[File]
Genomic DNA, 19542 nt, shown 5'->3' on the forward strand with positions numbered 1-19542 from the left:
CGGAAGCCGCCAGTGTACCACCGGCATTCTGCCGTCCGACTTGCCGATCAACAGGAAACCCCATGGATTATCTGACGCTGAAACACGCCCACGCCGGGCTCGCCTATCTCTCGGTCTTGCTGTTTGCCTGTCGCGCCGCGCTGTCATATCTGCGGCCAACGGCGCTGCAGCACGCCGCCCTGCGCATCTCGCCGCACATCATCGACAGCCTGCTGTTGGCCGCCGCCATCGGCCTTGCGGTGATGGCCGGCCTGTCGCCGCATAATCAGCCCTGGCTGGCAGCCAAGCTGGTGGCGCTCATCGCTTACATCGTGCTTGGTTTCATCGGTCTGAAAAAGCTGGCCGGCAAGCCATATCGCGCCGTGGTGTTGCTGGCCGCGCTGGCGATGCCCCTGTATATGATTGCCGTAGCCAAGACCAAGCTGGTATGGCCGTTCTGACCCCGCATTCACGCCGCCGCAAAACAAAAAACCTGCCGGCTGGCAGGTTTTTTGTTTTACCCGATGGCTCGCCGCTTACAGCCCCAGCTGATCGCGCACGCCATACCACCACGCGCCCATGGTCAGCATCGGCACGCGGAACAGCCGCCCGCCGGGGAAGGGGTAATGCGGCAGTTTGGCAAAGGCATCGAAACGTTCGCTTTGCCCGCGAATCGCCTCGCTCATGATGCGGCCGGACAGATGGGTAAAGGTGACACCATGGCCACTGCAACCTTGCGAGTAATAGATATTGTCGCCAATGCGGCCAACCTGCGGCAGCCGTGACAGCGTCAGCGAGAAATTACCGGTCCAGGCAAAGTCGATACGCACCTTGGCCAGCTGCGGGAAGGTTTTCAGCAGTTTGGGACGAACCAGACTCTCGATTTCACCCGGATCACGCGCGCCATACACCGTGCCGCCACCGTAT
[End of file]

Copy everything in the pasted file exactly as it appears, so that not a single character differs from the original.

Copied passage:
Genomic DNA, 19542 nt, shown 5'->3' on the forward strand with positions numbered 1-19542 from the left:
CGGAAGCCGCCAGTGTACCACCGGCATTCTGCCGTCCGACTTGCCGATCAACAGGAAACCCCATGGATTATCTGACGCTGAAACACGCCCACGCCGGGCTCGCCTATCTCTCGGTCTTGCTGTTTGCCTGTCGCGCCGCGCTGTCATATCTGCGGCCAACGGCGCTGCAGCACGCCGCCCTGCGCATCTCGCCGCACATCATCGACAGCCTGCTGTTGGCCGCCGCCATCGGCCTTGCGGTGATGGCCGGCCTGTCGCCGCATAATCAGCCCTGGCTGGCAGCCAAGCTGGTGGCGCTCATCGCTTACATCGTGCTTGGTTTCATCGGTCTGAAAAAGCTGGCCGGCAAGCCATATCGCGCCGTGGTGTTGCTGGCCGCGCTGGCGATGCCCCTGTATATGATTGCCGTAGCCAAGACCAAGCTGGTATGGCCGTTCTGACCCCGCATTCACGCCGCCGCAAAACAAAAAACCTGCCGGCTGGCAGGTTTTTTGTTTTACCCGATGGCTCGCCGCTTACAGCCCCAGCTGATCGCGCACGCCATACCACCACGCGCCCATGGTCAGCATCGGCACGCGGAACAGCCGCCCGCCGGGGAAGGGGTAATGCGGCAGTTTGGCAAAGGCATCGAAACGTTCGCTTTGCCCGCGAATCGCCTCGCTCATGATGCGGCCGGACAGATGGGTAAAGGTGACACCATGGCCACTGCAACCTTGCGAGTAATAGATATTGTCGCCAATGCGGCCAACCTGCGGCAGCCGTGACAGCGTCAGCGAGAAATTACCGGTCCAGGCAAAGTCGATACGCACCTTGGCCAGCTGCGGGAAGGTTTTCAGCAGTTTGGGACGAACCAGACTCTCGATTTCACCCGGATCACGCGCGCCATACACCGTGCCGCCACCGTAT